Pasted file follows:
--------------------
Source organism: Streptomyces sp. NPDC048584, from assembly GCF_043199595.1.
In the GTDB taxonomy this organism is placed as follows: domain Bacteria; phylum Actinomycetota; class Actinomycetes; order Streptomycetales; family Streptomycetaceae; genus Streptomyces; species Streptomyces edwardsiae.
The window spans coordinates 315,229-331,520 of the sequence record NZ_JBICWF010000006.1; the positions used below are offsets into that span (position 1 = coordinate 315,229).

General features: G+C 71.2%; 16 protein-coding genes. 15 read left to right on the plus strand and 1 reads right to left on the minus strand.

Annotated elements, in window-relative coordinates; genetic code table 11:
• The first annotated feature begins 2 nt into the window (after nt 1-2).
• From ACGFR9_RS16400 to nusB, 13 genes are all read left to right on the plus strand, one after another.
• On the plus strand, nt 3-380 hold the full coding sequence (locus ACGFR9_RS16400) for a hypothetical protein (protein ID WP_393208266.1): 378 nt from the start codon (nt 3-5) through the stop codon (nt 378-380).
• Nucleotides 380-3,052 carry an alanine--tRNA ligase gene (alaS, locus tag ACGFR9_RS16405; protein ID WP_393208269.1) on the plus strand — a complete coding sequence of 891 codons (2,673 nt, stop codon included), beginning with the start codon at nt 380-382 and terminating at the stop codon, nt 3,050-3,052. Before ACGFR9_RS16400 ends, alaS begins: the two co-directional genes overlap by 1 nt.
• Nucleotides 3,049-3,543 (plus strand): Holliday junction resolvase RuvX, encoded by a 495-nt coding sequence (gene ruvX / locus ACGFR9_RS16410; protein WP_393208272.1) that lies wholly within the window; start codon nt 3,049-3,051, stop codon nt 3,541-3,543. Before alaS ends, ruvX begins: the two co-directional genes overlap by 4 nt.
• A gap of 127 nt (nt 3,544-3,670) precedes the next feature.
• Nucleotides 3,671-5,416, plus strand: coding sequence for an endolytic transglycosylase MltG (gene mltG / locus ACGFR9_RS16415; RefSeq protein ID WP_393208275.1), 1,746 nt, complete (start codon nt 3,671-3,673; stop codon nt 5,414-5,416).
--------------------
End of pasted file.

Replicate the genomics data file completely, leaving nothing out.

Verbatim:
Source organism: Streptomyces sp. NPDC048584, from assembly GCF_043199595.1.
In the GTDB taxonomy this organism is placed as follows: domain Bacteria; phylum Actinomycetota; class Actinomycetes; order Streptomycetales; family Streptomycetaceae; genus Streptomyces; species Streptomyces edwardsiae.
The window spans coordinates 315,229-331,520 of the sequence record NZ_JBICWF010000006.1; the positions used below are offsets into that span (position 1 = coordinate 315,229).

General features: G+C 71.2%; 16 protein-coding genes. 15 read left to right on the plus strand and 1 reads right to left on the minus strand.

Annotated elements, in window-relative coordinates; genetic code table 11:
• The first annotated feature begins 2 nt into the window (after nt 1-2).
• From ACGFR9_RS16400 to nusB, 13 genes are all read left to right on the plus strand, one after another.
• On the plus strand, nt 3-380 hold the full coding sequence (locus ACGFR9_RS16400) for a hypothetical protein (protein ID WP_393208266.1): 378 nt from the start codon (nt 3-5) through the stop codon (nt 378-380).
• Nucleotides 380-3,052 carry an alanine--tRNA ligase gene (alaS, locus tag ACGFR9_RS16405; protein ID WP_393208269.1) on the plus strand — a complete coding sequence of 891 codons (2,673 nt, stop codon included), beginning with the start codon at nt 380-382 and terminating at the stop codon, nt 3,050-3,052. Before ACGFR9_RS16400 ends, alaS begins: the two co-directional genes overlap by 1 nt.
• Nucleotides 3,049-3,543 (plus strand): Holliday junction resolvase RuvX, encoded by a 495-nt coding sequence (gene ruvX / locus ACGFR9_RS16410; protein WP_393208272.1) that lies wholly within the window; start codon nt 3,049-3,051, stop codon nt 3,541-3,543. Before alaS ends, ruvX begins: the two co-directional genes overlap by 4 nt.
• A gap of 127 nt (nt 3,544-3,670) precedes the next feature.
• Nucleotides 3,671-5,416, plus strand: coding sequence for an endolytic transglycosylase MltG (gene mltG / locus ACGFR9_RS16415; RefSeq protein ID WP_393208275.1), 1,746 nt, complete (start codon nt 3,671-3,673; stop codon nt 5,414-5,416).